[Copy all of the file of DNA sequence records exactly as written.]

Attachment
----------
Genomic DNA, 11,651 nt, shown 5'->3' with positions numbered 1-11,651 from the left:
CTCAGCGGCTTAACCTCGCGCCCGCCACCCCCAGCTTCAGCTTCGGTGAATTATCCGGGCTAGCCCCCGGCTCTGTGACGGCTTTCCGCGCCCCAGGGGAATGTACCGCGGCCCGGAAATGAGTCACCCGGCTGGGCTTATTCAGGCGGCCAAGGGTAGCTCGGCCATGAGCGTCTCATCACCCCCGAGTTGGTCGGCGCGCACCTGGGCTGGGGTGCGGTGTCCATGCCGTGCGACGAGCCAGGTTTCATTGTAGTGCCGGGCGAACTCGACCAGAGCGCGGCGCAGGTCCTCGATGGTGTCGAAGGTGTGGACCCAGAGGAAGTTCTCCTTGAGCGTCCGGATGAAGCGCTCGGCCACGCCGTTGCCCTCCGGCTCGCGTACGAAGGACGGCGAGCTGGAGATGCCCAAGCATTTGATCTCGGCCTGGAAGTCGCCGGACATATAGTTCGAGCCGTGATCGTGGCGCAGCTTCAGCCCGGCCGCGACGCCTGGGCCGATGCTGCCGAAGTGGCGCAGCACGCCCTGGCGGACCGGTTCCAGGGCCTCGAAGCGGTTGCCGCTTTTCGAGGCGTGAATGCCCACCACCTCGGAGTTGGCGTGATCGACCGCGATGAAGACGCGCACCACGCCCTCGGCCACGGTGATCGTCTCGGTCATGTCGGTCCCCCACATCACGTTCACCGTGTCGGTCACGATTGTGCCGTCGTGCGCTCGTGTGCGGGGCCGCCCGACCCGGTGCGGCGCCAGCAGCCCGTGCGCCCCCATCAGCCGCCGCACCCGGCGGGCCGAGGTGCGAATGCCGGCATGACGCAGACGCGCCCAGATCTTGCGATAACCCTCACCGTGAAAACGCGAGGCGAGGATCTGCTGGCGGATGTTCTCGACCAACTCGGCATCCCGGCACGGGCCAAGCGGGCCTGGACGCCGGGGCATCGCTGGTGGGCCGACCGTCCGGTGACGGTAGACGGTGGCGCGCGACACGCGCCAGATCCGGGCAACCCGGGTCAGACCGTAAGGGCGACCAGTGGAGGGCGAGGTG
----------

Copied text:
Genomic DNA, 11,651 nt, shown 5'->3' with positions numbered 1-11,651 from the left:
CTCAGCGGCTTAACCTCGCGCCCGCCACCCCCAGCTTCAGCTTCGGTGAATTATCCGGGCTAGCCCCCGGCTCTGTGACGGCTTTCCGCGCCCCAGGGGAATGTACCGCGGCCCGGAAATGAGTCACCCGGCTGGGCTTATTCAGGCGGCCAAGGGTAGCTCGGCCATGAGCGTCTCATCACCCCCGAGTTGGTCGGCGCGCACCTGGGCTGGGGTGCGGTGTCCATGCCGTGCGACGAGCCAGGTTTCATTGTAGTGCCGGGCGAACTCGACCAGAGCGCGGCGCAGGTCCTCGATGGTGTCGAAGGTGTGGACCCAGAGGAAGTTCTCCTTGAGCGTCCGGATGAAGCGCTCGGCCACGCCGTTGCCCTCCGGCTCGCGTACGAAGGACGGCGAGCTGGAGATGCCCAAGCATTTGATCTCGGCCTGGAAGTCGCCGGACATATAGTTCGAGCCGTGATCGTGGCGCAGCTTCAGCCCGGCCGCGACGCCTGGGCCGATGCTGCCGAAGTGGCGCAGCACGCCCTGGCGGACCGGTTCCAGGGCCTCGAAGCGGTTGCCGCTTTTCGAGGCGTGAATGCCCACCACCTCGGAGTTGGCGTGATCGACCGCGATGAAGACGCGCACCACGCCCTCGGCCACGGTGATCGTCTCGGTCATGTCGGTCCCCCACATCACGTTCACCGTGTCGGTCACGATTGTGCCGTCGTGCGCTCGTGTGCGGGGCCGCCCGACCCGGTGCGGCGCCAGCAGCCCGTGCGCCCCCATCAGCCGCCGCACCCGGCGGGCCGAGGTGCGAATGCCGGCATGACGCAGACGCGCCCAGATCTTGCGATAACCCTCACCGTGAAAACGCGAGGCGAGGATCTGCTGGCGGATGTTCTCGACCAACTCGGCATCCCGGCACGGGCCAAGCGGGCCTGGACGCCGGGGCATCGCTGGTGGGCCGACCGTCCGGTGACGGTAGACGGTGGCGCGCGACACGCGCCAGATCCGGGCAACCCGGGTCAGACCGTAAGGGCGACCAGTGGAGGGCGAGGTG